SAULT’s Untitled siblings came out three months apart in the midst of a volatile time in the US. It turned out that the pandemic had only just begun for us when the murder of George Floyd spread like wildfire, flanked by recent stories of the murders of Breonna Taylor and Ahmaud Arbery. Just a few weeks later, on Juneteenth, the mysterious UK group SAULT released Untitled (Black Is). To say that the date was a coincidence would be to wilfully ignore the fact that violence towards people of color is chronic, yet the 20-track album is still a marvel. It is simultaneously grounding and uplifting, despondent and hopeful, wielding the power of unification in order to usher in revolution.
The September record called Untitled (Rise) is a dynamic, funky counter-balance to the percussive, old-school soul featured on its predecessor. Where (Rise) features bold instrumentation including lush strings and textured synths, (Black Is) keeps it mainly acoustic, built upon a diverse pageant of drums, echoing vocals, and hidden basslines. There are cuts, usually of vocals, that give the record depth beyond the mix—and when several voices join together, it is enrapturing. Even while listening in solitude, you are not alone.
The late-summer LP’s title was a running motif through (Black Is) as well, especially on “Miracle,” a doo-wop skit that winds down in a round of, “No matter how high/I will rise/We will rise.” That said, the albums each feature separate messages: the first to heal and embolden, and the second to organize and fight. Across several tracks, and not just the ones that explicitly feature its namesake phrase, (Black Is) offers a portrait of Black and brown experience.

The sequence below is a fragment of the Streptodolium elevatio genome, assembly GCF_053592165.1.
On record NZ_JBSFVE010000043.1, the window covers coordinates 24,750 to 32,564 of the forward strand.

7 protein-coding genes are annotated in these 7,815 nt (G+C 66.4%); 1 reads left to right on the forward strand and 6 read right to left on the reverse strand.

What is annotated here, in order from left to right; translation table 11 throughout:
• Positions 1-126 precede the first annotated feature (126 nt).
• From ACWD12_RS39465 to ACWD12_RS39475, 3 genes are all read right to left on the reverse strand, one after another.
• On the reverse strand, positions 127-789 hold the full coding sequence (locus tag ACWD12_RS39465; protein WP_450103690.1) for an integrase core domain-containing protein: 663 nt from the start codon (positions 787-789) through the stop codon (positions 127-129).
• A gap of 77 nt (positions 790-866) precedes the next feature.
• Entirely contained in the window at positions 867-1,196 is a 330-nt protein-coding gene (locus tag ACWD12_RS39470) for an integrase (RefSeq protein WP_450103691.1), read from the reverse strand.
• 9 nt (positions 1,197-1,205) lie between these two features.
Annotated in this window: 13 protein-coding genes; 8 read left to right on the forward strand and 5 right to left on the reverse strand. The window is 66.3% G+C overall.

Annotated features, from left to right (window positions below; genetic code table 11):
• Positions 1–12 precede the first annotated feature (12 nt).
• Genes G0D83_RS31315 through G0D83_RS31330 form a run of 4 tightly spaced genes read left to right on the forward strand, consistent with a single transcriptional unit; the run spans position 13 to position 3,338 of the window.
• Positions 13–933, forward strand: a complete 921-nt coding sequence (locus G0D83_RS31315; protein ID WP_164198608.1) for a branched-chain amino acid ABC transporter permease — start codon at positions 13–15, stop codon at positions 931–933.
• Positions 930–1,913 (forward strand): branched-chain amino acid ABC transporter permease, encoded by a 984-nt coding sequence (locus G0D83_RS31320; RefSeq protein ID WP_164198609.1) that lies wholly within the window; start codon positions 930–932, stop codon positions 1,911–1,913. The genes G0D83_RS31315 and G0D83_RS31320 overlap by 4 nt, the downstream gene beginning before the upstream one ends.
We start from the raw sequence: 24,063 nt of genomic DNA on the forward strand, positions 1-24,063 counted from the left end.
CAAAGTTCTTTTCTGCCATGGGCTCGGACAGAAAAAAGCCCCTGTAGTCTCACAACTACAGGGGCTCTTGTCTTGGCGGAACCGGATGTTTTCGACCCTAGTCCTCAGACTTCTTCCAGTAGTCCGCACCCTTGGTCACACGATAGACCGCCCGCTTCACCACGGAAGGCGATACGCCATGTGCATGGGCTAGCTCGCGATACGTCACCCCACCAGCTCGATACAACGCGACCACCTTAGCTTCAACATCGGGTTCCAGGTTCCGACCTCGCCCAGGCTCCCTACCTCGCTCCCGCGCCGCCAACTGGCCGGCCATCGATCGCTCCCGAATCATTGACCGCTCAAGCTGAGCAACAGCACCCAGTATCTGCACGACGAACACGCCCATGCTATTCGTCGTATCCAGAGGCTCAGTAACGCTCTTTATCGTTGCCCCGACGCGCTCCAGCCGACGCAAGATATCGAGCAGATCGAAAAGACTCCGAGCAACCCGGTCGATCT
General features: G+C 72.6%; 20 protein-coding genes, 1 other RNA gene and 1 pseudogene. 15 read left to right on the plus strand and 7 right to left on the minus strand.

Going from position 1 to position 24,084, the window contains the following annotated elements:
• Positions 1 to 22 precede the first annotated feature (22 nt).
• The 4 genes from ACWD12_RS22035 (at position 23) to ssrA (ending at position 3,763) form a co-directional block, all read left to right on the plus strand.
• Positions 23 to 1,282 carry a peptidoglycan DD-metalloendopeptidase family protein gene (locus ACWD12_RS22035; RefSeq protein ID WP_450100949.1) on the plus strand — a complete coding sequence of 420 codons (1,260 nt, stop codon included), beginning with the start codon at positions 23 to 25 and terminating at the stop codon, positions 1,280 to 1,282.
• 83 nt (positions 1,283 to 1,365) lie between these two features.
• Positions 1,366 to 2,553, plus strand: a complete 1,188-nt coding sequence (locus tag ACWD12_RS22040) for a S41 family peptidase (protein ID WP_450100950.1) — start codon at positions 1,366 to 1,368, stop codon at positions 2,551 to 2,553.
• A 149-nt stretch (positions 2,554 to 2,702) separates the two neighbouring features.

“Black is ‘there’s still meat on that bone, lil girl!’” – “Out the Lies”
“We all know Black is beautiful…Black is excellent too” – “Black Is”
“We have walked in silence, we have expressed our voices, people have died. … Nobody listened, nobody cared. This generation cares.” – “This Generation” feat. Laurette Josiah
(Black Is) is a resistance opus: it acknowledges perseverance, tears down institutions, and uplifts participants in the revolution. Specifically, this is for people of color—white people, we cannot point to this album and celebrate; this is a reminder that our privilege must be redirected for the reasons enumerated therein. We can be the force to affect change in real ways but only with the careful consideration of the experiences of people of color.